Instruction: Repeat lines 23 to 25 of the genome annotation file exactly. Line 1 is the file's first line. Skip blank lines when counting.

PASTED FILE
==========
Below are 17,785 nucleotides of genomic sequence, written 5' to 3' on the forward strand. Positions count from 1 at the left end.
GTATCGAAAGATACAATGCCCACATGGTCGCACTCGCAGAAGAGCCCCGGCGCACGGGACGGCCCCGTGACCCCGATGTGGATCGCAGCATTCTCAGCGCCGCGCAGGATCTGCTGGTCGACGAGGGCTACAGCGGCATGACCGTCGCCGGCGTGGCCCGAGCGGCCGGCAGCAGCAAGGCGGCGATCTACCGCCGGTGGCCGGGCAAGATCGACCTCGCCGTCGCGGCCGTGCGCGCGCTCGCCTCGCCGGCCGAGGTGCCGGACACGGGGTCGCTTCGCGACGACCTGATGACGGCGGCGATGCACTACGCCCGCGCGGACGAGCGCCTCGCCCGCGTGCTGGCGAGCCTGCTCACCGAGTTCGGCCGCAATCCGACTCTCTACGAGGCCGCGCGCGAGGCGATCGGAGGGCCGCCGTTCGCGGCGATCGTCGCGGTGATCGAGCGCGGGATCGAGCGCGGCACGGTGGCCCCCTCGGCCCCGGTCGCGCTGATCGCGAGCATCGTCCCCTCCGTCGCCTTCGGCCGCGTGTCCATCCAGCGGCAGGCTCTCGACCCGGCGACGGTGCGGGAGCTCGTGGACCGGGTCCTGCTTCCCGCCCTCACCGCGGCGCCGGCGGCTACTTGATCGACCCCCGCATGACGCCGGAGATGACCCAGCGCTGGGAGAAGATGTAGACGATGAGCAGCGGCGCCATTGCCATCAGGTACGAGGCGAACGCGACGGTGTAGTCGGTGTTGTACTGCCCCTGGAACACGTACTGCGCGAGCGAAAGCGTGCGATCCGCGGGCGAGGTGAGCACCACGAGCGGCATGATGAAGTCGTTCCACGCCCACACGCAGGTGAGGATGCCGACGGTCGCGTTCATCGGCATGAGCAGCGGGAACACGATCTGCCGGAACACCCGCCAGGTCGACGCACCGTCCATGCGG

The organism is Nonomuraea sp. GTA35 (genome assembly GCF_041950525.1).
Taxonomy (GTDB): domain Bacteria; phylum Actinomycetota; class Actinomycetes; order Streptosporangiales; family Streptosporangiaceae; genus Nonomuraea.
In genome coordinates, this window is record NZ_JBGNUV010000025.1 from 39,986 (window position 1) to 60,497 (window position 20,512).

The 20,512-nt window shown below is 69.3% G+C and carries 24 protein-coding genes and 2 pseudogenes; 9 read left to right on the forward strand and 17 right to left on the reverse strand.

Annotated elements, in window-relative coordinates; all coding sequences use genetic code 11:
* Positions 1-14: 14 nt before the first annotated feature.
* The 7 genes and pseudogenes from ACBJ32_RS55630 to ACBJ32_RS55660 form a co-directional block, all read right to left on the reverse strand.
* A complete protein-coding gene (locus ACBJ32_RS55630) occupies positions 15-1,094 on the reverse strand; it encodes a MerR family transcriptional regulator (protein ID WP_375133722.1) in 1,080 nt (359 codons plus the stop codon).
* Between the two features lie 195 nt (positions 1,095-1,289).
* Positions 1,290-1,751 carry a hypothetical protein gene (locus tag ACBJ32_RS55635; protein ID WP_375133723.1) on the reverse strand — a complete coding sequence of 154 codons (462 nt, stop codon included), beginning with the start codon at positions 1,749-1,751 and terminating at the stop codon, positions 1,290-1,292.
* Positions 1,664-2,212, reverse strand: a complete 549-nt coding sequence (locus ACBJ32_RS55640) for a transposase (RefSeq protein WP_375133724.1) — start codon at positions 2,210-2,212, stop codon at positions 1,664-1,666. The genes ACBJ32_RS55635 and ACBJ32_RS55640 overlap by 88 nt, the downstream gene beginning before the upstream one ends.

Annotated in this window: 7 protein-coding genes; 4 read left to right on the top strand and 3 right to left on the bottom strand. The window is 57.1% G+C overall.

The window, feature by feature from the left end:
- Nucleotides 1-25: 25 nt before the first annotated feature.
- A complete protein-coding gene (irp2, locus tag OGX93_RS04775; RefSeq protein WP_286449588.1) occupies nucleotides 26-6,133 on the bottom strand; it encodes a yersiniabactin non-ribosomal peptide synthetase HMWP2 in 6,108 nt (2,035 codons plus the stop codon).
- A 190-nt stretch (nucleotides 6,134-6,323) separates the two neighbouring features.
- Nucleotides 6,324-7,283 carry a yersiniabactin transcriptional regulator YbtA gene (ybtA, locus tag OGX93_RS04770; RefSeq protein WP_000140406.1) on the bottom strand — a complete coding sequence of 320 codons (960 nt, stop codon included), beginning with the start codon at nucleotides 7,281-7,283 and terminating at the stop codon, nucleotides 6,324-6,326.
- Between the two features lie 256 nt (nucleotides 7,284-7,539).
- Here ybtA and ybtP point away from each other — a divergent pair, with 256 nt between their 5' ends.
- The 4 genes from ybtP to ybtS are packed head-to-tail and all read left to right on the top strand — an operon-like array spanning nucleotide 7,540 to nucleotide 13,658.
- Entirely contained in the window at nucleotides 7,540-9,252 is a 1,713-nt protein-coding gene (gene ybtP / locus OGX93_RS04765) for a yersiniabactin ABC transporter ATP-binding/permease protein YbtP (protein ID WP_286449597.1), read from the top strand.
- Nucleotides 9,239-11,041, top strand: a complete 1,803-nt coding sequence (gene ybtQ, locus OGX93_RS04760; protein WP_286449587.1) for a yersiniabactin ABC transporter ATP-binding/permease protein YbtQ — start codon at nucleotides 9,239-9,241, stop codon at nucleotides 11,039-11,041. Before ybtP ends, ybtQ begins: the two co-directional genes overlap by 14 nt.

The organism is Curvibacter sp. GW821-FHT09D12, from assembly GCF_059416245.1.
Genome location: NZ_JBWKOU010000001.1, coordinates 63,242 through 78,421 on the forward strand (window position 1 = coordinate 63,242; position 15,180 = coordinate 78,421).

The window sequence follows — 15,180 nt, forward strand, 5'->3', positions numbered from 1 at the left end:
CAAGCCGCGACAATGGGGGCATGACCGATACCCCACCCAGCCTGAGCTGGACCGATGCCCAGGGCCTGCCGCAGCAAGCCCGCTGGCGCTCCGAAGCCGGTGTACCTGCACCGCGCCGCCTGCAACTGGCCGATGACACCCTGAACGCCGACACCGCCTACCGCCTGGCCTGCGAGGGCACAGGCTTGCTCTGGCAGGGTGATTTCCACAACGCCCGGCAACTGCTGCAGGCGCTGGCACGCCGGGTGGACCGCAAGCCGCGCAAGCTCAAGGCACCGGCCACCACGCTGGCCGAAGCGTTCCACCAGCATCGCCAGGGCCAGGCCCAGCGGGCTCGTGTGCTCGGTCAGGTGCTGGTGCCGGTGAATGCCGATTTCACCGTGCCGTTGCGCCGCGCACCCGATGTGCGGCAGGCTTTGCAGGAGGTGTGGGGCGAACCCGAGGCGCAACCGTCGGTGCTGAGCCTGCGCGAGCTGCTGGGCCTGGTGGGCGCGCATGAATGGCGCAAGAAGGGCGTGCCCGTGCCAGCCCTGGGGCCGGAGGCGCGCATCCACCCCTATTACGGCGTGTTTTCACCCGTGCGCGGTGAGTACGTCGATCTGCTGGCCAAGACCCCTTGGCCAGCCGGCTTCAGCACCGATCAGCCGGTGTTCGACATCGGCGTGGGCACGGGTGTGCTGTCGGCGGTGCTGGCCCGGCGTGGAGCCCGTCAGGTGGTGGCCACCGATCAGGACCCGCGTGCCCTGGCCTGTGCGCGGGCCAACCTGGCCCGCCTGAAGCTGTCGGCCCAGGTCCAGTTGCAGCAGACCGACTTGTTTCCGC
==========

- Entirely contained in the window at nucleotides 7,540-9,252 is a 1,713-nt protein-coding gene (gene ybtP / locus OGX93_RS04765) for a yersiniabactin ABC transporter ATP-binding/permease protein YbtP (protein ID WP_286449597.1), read from the top strand.
- Nucleotides 9,239-11,041, top strand: a complete 1,803-nt coding sequence (gene ybtQ, locus OGX93_RS04760; protein WP_286449587.1) for a yersiniabactin ABC transporter ATP-binding/permease protein YbtQ — start codon at nucleotides 9,239-9,241, stop codon at nucleotides 11,039-11,041. Before ybtP ends, ybtQ begins: the two co-directional genes overlap by 14 nt.

The organism is Curvibacter sp. GW821-FHT09D12, from assembly GCF_059416245.1.